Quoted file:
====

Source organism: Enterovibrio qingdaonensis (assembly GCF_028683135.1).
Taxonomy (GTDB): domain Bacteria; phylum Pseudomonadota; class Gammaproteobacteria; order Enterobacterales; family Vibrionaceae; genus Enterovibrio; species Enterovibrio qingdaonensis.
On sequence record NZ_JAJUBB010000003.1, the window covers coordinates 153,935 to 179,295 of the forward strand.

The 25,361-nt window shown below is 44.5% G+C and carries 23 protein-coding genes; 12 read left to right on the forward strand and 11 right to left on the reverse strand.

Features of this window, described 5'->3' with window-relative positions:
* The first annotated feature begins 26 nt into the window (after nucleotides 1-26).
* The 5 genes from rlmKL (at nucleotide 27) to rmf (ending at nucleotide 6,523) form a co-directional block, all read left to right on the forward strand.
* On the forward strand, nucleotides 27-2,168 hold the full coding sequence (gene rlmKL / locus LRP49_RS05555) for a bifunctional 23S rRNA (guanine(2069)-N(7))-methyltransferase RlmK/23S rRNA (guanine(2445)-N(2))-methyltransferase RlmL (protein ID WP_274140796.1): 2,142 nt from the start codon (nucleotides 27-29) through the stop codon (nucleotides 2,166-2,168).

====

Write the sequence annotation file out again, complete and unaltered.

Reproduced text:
Source organism: Enterovibrio qingdaonensis (assembly GCF_028683135.1).
Taxonomy (GTDB): domain Bacteria; phylum Pseudomonadota; class Gammaproteobacteria; order Enterobacterales; family Vibrionaceae; genus Enterovibrio; species Enterovibrio qingdaonensis.
On sequence record NZ_JAJUBB010000003.1, the window covers coordinates 153,935 to 179,295 of the forward strand.

The 25,361-nt window shown below is 44.5% G+C and carries 23 protein-coding genes; 12 read left to right on the forward strand and 11 right to left on the reverse strand.

Features of this window, described 5'->3' with window-relative positions:
* The first annotated feature begins 26 nt into the window (after nucleotides 1-26).
* The 5 genes from rlmKL (at nucleotide 27) to rmf (ending at nucleotide 6,523) form a co-directional block, all read left to right on the forward strand.
* On the forward strand, nucleotides 27-2,168 hold the full coding sequence (gene rlmKL / locus LRP49_RS05555) for a bifunctional 23S rRNA (guanine(2069)-N(7))-methyltransferase RlmK/23S rRNA (guanine(2445)-N(2))-methyltransferase RlmL (protein ID WP_274140796.1): 2,142 nt from the start codon (nucleotides 27-29) through the stop codon (nucleotides 2,166-2,168).